This report summarises the findings and recommendations of the external review of Component 2 (C2) on impact investing of the Investing in Women Initiative (IW) funded by Australia’s Department of Foreign Affairs and Trade (DFAT).
Published by: University of Sydney (March 2018)
Country / Region: Indonesia
Women, Work and Care (Indonesia)
The Women, Work and Care report is a comprehensive summary of the current situation of women in Indonesia, published by the Sydney Southeast Asia Centre at the University of Sydney. The report finds that Indonesia continues to face significant challenges when it comes to achieving women’s equality, with cultural expectations around gender roles holding women back in the workplace and constraining women’s economic empowerment.
While Indonesian women have always been relatively economically active, social norms continue to demand that women (as wives, mothers and daughters) remain first and foremost committed to caring for their husbands, children and parents. The report details that women business owners still consider their primary role as that of wife and mother rather than business woman, and even where women earn the larger share of household income, they are still considered to be ‘secondary earners.’
The report highlights that women’s family responsibilities of caring for young children and the elderly are necessitated by the absence of state provisions that could otherwise support women to be active in the workforce. While the Indonesian government has a ‘national vision’ on women’s empowerment and has introduced a number of policies to support this, there has been limited success in its implementation and progress remains slow.
The Women, Work and Care report also illustrates how gender equality in Indonesia intersects with socio-economic inequalities, as women from wealthier segments of society are able to employ domestic help and are therefore afforded greater equality than those from lower socio-economic groups.
- Women in the family
- The distribution of unpaid care work
- Balancing work and care
- Policy challenges
Investing in Women Phase 2 Investment Design Document Update
This updated Investment Design Document for Investing in Women reflects the opportunities and constraints of the evolving operational environments; the policy and budgetary settings of the Australian Government; and the lessons from Phase 1 implementation as identified through an independent Review process.
The Global Gender Gap Index Report 2018
This report benchmarks national gender gaps on economic, education, health and political criteria, and provides country rankings that allow for effective comparisons across regions and income groups.
Five years of Workplace Gender Equality Agency data
This fact sheet/booklet provides a detailed picture of the state of gender equality in Australia’s workplaces. The report is compiled by the Workplace Gender Equality Agency using 5 years of reporting data.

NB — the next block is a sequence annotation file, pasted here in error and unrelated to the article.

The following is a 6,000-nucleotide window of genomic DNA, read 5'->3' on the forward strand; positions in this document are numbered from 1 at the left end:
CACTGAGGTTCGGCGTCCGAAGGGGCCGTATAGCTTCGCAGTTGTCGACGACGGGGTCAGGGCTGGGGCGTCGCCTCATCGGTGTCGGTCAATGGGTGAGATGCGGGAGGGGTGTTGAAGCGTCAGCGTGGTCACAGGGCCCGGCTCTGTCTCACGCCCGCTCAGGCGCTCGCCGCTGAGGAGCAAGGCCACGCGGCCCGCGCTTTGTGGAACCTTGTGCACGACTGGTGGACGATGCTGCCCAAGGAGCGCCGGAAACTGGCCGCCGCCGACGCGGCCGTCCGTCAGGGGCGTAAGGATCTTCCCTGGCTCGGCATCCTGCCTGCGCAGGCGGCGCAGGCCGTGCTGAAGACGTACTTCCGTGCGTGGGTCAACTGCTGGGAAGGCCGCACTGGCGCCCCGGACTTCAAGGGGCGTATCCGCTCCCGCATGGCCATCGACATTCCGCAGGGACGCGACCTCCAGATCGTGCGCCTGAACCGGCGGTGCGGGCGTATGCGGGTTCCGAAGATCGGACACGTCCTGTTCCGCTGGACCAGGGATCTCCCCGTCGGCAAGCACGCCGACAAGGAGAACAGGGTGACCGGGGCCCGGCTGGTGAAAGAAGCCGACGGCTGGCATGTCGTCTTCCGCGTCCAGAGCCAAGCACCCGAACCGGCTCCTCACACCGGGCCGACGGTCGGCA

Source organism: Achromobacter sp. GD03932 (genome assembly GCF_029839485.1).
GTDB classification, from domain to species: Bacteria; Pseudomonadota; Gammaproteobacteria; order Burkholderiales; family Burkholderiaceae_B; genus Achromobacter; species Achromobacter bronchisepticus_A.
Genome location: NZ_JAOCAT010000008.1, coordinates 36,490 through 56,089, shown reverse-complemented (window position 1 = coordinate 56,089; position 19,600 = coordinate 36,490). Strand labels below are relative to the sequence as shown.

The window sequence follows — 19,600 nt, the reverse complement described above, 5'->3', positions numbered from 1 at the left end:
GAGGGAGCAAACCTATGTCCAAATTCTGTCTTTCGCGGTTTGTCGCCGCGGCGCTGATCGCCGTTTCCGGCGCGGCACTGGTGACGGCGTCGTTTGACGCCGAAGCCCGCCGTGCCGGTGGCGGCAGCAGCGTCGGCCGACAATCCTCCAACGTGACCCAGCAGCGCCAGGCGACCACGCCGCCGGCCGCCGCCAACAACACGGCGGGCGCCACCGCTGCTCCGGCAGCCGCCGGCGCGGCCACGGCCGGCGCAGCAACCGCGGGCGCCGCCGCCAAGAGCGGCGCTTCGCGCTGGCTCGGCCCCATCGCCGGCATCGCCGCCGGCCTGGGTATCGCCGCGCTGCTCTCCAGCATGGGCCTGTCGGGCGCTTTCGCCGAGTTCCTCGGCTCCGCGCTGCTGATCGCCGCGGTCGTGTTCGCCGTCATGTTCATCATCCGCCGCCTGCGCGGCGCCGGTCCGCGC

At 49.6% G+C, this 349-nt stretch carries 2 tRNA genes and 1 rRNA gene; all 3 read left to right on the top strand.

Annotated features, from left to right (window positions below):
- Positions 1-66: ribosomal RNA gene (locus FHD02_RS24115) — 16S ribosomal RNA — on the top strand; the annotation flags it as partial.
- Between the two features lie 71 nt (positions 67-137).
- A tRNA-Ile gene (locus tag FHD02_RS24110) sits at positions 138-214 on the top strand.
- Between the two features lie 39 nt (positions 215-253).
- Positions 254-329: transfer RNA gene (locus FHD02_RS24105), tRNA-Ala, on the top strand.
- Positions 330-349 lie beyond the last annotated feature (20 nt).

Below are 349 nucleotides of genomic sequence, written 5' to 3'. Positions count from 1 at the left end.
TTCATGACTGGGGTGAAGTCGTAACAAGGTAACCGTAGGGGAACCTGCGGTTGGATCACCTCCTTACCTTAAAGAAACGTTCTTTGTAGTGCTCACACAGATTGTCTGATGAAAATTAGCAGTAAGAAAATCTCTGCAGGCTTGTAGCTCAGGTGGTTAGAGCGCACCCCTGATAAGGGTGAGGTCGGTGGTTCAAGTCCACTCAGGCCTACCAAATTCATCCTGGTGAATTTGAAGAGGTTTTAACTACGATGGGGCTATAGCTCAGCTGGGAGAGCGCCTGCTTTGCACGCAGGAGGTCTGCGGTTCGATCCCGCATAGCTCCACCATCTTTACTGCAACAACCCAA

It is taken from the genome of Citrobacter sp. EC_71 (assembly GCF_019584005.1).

How the gender pay gap varies across south-east Asia
Indonesia is the only country where satisfaction over career progression is higher among women than men, according to the December 2017 survey of 5,000 urban respondents in ASEAN economies found that.
Vietnam had the largest proportion of respondents who said that women have fewer opportunities than men.
The Landscape for Impact Investing in Southeast Asia
The Landscape for Impact Investing in Southeast Asia report provides a comprehensive analysis of impact investing activity in the region between 2007 and 2017.
The power of parity: Advancing women’s equality in Asia Pacific
Based on a best-in-region scenario, if women could participate fully and equally in the economy, Indoesia could add USD 135 billion a year, and the Philippines USD 40 billion a year to annual GDP by 2025.
Gender Gap in Earnings in Vietnam: Why Do Vietnamese Women Work in Lower Paid Occupations?
Women in Vietnam earn on average VND 3 million less per year than men — or around a month’s income.
The analysis finds that, despite the fact that Vietnamese girls aspire to higher-paid occupations than boys in childhood, women forego higher pay to work in occupations and industries that offer better non-monetary benefits (paid leave, lower weekly hours, health insurance, and social insurance) — a choice that may be driven by an unequal distribution of house- and care- work.
Still looking for room at the top: Ten years of research on women in the workplace
This overview of McKinsey’s research in the last 10 years on women in the workplace presents a strong business case for gender equality.
Work and Economic Participation in the Philippines
Information technology was the most common field of study for all female university students in 2017.
The labour force participation rate for women in the Philippines in 2017 was 46.2% (versus 76.2% for men), while the unemployment rate was 5.2% (versus 6% for men).